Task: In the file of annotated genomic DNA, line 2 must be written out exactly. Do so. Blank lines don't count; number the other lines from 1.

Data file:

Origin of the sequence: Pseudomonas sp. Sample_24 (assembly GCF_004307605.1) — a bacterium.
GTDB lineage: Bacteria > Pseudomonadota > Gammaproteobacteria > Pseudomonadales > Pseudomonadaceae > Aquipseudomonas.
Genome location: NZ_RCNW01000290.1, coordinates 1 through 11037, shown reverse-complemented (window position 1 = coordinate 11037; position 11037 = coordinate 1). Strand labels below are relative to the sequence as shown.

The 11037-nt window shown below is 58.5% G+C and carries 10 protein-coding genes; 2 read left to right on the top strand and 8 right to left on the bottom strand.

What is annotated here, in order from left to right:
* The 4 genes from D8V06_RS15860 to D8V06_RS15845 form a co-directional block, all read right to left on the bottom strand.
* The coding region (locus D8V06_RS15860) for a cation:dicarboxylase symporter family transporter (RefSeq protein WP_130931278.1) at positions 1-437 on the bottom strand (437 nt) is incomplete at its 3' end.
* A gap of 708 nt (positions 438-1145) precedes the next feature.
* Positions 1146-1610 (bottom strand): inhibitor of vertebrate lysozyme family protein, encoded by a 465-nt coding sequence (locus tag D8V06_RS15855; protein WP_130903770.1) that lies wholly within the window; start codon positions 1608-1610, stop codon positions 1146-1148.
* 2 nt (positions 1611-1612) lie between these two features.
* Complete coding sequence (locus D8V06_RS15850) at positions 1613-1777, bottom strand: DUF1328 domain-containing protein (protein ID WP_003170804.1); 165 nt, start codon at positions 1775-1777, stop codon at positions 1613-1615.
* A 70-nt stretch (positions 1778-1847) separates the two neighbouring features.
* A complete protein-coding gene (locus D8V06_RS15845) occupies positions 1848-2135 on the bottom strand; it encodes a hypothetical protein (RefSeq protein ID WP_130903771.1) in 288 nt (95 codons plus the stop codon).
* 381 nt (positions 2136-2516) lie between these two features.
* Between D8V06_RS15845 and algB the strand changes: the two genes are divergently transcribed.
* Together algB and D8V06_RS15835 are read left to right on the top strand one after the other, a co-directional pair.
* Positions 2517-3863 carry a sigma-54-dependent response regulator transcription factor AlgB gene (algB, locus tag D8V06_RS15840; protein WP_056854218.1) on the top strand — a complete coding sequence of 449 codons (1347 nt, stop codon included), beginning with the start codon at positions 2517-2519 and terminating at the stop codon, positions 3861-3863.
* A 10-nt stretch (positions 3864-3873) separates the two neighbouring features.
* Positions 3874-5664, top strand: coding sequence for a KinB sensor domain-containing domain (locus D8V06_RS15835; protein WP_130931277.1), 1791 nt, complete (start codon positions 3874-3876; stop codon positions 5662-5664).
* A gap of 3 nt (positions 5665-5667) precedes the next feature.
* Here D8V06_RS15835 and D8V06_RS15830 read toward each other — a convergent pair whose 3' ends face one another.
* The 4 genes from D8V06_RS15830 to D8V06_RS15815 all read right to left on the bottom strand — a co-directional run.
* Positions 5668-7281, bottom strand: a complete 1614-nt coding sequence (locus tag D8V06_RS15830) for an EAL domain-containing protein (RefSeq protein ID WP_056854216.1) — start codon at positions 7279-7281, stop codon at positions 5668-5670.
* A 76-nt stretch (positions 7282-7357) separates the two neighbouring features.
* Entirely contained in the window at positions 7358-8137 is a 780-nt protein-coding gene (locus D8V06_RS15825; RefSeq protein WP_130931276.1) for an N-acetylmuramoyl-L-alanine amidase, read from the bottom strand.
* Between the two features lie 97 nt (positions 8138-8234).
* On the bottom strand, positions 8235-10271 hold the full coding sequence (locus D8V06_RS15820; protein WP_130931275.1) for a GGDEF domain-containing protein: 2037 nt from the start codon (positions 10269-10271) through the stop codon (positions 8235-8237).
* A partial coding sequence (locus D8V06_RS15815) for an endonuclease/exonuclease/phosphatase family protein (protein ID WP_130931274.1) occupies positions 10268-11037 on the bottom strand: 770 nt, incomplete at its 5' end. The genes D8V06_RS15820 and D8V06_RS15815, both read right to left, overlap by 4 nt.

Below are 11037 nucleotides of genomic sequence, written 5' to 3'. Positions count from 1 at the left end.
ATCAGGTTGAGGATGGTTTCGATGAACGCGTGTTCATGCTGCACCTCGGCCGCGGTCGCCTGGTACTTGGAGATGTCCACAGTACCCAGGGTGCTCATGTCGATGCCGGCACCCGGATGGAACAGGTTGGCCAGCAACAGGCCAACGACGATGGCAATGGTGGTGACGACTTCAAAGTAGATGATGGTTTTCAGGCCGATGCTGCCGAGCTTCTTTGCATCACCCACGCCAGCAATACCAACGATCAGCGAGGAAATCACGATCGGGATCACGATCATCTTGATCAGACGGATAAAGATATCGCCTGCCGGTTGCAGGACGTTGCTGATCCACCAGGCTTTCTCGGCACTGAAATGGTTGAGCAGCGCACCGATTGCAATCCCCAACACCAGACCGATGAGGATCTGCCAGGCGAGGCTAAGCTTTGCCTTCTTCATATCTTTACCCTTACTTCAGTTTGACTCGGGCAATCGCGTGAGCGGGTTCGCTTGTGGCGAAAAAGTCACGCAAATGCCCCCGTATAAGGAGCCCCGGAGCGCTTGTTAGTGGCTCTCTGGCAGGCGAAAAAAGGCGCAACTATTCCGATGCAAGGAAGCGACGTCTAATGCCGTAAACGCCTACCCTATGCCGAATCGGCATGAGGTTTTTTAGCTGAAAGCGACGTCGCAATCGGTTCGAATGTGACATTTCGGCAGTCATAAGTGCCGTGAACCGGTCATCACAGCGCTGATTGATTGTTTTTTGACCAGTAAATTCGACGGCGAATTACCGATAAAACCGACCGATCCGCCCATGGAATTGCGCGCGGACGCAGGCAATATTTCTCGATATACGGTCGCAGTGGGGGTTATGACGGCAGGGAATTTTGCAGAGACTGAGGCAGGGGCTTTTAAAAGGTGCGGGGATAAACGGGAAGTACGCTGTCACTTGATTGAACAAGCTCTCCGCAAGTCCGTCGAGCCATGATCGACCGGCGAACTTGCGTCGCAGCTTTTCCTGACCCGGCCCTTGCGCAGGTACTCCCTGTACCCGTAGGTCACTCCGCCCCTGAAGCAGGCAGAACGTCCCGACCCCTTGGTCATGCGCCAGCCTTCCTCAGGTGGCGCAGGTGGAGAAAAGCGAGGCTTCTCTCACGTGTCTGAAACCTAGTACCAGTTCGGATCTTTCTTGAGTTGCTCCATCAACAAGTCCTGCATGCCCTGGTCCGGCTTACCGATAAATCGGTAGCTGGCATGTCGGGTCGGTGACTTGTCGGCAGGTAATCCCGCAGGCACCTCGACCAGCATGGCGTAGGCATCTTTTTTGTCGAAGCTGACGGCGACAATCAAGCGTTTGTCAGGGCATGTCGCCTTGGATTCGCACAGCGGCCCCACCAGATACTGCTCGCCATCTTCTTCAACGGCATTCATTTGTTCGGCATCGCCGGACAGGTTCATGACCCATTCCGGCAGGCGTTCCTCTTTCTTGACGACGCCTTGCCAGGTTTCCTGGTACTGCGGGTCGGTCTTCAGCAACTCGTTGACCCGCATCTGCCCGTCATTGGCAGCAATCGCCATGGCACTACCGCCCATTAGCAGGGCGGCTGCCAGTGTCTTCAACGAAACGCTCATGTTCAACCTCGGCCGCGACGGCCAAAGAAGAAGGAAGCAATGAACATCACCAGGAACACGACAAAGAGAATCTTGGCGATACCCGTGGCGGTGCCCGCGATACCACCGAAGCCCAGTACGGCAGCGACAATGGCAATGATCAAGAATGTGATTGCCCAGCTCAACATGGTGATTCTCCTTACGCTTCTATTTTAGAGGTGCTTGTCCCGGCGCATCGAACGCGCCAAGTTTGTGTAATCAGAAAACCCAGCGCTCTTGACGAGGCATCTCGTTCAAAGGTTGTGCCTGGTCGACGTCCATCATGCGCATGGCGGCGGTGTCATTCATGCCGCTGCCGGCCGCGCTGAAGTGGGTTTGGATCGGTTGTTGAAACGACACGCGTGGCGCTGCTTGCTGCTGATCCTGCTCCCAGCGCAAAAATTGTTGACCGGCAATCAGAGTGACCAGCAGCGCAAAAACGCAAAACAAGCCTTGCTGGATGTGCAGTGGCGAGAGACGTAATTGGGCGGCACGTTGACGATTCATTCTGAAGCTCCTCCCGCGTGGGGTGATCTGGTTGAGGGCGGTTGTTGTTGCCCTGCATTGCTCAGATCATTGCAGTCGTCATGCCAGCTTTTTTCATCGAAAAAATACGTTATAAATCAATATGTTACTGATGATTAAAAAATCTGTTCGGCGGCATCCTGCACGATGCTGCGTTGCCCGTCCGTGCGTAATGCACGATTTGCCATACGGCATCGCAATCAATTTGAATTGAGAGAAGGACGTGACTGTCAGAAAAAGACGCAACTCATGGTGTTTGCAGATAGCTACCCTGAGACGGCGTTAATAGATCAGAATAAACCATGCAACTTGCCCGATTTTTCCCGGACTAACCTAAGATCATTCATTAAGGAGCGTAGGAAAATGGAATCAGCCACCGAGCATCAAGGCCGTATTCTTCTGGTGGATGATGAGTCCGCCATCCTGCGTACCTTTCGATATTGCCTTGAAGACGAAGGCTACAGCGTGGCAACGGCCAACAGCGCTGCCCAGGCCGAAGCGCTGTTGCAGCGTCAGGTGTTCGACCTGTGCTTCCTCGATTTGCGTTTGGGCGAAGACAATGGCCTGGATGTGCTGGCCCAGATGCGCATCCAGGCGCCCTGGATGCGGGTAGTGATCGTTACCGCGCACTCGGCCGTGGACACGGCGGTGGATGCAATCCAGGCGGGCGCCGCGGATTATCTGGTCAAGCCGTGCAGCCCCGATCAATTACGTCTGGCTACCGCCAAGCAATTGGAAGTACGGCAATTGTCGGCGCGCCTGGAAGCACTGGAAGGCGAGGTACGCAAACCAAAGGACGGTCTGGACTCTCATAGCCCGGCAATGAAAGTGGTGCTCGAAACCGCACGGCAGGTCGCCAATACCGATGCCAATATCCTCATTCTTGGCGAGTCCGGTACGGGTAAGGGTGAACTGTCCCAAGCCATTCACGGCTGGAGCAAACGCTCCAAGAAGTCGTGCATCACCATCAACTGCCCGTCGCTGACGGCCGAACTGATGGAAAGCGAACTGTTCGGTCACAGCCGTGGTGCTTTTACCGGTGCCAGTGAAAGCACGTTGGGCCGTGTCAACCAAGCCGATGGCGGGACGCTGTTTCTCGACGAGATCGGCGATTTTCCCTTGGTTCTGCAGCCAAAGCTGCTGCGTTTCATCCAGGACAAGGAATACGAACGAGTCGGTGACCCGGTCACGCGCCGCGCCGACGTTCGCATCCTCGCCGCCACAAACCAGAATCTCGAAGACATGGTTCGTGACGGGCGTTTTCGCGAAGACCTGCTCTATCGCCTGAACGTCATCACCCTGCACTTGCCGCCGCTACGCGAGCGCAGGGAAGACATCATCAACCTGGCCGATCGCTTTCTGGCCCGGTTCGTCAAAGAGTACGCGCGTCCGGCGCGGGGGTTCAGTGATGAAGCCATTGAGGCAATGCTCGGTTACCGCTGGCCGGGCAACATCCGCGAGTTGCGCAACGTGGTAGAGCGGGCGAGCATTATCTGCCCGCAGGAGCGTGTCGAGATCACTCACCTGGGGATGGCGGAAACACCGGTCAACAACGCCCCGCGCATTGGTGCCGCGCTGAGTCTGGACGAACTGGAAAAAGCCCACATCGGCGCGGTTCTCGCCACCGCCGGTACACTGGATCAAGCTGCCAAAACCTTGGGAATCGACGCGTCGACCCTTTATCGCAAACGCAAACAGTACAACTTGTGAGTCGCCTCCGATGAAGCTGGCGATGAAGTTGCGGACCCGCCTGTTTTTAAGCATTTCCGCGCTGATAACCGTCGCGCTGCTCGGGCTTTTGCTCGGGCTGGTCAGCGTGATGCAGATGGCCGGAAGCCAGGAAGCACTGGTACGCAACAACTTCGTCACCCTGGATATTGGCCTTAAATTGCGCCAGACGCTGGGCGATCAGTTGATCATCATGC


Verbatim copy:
GTDB lineage: Bacteria > Pseudomonadota > Gammaproteobacteria > Pseudomonadales > Pseudomonadaceae > Aquipseudomonas.